Jeffersonville grandparents are rejoicing this week over the birth of a girl born to Mr. and Mrs. Jack Baker of which the Floyd T. Scheidells are the grandparents; Mr. and Mrs. Joseph Beiling became grandparents to a boy born to Mr. and Mrs. Kevin Cunningham; Mr. and Mrs. Mootz became parents of a girl, Bonnie, on Friday at Loomis Hospital.

60 Years Ago - 1962

On June 2, Miss Deanna Esselman of Milanville, Pa., and Robert Tegeler of Damascus, were married at the First Baptist Church in Damascus, Pa.

Principal and Mrs. William Jones of Roscoe announce the engagement of their daughter, Emily Ann, to John Fain Lawrence of Los Angeles, Calif.

Alan Howard of Roscoe has been selected to attend Empire Boys State at Colgate University June 24-30.

Mrs. Donald Peters was guest of honor at a surprise stork shower on May 26.

Mr. and Mrs. William Mohn of Narrowsburg became parents of a daughter, May 29, at the Callicoon Hospital.

Hundreds of half-grown pullets wandered aimlessly about the 25x80 foot chicken coop which was blown down on the Malcolm Back farm on Swiss Hill last Thursday afternoon after a freak storm lifted another building from the Thomas Brown farm near the Back place and deposited it near the blown down Back building. No injuries were sustained by residents.

Mr. and Mrs. Cameron Meyer of Lake Huntington will celebrate their 25th wedding anniversary on June 10 with an open house.

50 years ago - 1972

Mr. and Mrs. William Theadore of Buck Brook announce the marriage of their daughter, Nancy, to David Ross Tuller of West Simsbury, Conn., on June 3 in Simsbury.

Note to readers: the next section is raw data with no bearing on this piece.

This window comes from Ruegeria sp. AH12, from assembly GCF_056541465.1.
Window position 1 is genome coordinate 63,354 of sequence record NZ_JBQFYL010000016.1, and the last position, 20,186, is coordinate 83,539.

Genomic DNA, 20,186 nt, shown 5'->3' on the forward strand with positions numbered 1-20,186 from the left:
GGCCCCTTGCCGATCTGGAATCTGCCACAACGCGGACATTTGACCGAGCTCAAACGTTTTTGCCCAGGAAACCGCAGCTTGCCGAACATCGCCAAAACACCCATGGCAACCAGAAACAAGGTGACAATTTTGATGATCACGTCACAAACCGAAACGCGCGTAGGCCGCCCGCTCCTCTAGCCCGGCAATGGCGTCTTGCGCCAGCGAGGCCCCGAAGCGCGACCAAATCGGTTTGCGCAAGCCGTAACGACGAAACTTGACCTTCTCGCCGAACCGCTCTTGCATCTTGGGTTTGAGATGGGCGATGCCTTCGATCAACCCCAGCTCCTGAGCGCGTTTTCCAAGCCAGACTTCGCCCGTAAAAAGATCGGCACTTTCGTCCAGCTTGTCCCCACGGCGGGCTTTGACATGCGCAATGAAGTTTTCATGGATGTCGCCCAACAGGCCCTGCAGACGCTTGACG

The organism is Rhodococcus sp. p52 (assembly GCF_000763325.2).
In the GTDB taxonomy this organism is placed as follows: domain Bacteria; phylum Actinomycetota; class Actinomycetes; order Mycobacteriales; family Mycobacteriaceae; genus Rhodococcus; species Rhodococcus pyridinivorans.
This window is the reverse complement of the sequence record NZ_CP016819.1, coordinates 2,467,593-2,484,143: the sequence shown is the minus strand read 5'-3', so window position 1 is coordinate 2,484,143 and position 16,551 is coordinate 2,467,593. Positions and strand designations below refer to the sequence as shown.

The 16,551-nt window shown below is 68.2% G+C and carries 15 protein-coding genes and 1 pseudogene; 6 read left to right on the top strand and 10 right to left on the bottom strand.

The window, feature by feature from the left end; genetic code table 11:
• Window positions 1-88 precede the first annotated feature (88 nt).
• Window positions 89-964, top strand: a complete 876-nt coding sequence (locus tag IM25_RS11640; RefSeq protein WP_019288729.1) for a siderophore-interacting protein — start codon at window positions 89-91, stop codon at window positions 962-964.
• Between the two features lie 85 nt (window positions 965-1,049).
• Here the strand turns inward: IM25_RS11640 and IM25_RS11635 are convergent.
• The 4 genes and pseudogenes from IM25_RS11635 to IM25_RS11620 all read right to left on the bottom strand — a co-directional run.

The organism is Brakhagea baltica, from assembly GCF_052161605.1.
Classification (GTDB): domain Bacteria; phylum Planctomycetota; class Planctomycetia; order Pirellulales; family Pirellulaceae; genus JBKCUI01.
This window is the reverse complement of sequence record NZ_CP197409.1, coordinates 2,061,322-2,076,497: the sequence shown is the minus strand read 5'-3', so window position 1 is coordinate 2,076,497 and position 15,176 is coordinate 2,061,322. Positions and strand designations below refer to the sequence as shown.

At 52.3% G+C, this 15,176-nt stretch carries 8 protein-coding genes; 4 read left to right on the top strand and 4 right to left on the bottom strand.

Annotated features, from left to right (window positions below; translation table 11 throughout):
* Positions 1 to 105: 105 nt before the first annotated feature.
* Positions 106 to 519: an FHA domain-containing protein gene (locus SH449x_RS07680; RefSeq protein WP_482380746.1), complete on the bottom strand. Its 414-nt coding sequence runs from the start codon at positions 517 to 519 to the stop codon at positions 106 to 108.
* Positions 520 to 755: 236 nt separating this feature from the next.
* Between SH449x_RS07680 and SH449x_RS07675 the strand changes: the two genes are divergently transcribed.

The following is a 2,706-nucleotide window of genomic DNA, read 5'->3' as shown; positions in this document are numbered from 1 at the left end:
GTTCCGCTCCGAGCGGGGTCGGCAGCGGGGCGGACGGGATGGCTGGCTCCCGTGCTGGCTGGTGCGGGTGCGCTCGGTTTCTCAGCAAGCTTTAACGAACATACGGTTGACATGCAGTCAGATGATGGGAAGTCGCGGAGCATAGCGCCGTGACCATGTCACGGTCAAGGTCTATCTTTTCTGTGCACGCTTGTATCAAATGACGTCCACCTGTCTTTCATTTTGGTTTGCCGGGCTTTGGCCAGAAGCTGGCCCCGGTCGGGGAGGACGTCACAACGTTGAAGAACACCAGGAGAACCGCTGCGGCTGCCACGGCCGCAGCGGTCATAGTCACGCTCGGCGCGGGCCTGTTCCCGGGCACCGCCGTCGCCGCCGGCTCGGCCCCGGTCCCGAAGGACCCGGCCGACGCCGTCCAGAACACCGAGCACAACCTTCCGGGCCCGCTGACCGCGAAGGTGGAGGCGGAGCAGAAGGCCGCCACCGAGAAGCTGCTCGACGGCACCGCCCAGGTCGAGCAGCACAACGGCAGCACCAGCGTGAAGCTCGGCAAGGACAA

After 45 years of faithful service on the “Weary Erie,” Francis V. Huff, formerly of Hankins, and now of Matamoras, Pa., retired on June as Trainmaster and Road Foreman of the Erie Lackwanna Railroad.

Mrs. Anne Robisch was one of those receiving a degree from Oneonta College during recent ceremonies held there. Mrs. Robisch returned to finish her college education after raising a family of four children and is to be congratulated on her accomplishment.

Mrs. Helen Intemann, a resident of Hankins and a teacher at St. Joseph’s Seminary in Callicoon, has been selected as a regional judge in the Note Achievement Award program for 1972 by the National Council of Teachers of English.

Mrs. Kevin Zieres was the guest of honor at a baby shower given by Mrs. Norma Hunter and daughter, Joyce, on May 23.

Rose M. Gieger and Ronald C. Bernhardt have been named the two top students at J-Y Class of 1972.

Miss Nancy Hellerer and Edward J. McGowan were married May 27 at St. George’s R.C. Church. Their wedding trip will take them to San Diego, Calif., where the groom is attending a navy school.

40 Years Ago - 1982

A spray plane, owned by Delaware Valley Air Sprayers, Inc., of Callicoon, crashed into the Toronto Reservoir near White Lake Thursday morning just after pilot Frank Kurzenski had finished a gypsy moth spraying program in Pennsylvania. The pilot escaped from the craft shortly after the forced landing in the water and was rescued by a passing boater, Martin Katz of White Lake.

Four generations were present at the baptism of Kristina Ann Siska, 3-month-old daughter of Mr. and Mrs. John Siska of Liberty. Present were great-grandmother Helen Peters, grandmother Loraine Kuebler and mother Arlene Siska.

Mr. and Mrs. Allen Rosin of Fox Mountain Road, Liberty, celebrated their 50th wedding anniversary on May 22 with a reception at the Elks Lodge in Liberty.

Mrs. John (Hilda) Krantz of Narrowsburg celebrated her 95th birthday on May 27. She was guest of honor at a party held on Sunday at the home of Thomas Jay of Cochecton Center.

Mrs. Caroline Thiele of Fremont Center celebrated her 102nd birthday recently. Among her “things to do” is a planned trip to New Jersey in a few days to watch her great-granddaughter, Barbara Cassa­day, graduate from high school.

Rhulen Agency of Monticello sponsored a 100-mile run, from New York to the Concord in Kiamesha Lake, in observance of the 100th anniversary celebration and convention of the Independent Insurance Agents Association of New York. Walter Rhulen of the local insurance agency was among those doing a five-mile stint along old Route 17, joined by Robert Sedlack of Baldwinsville and Ted Sprague of Corning.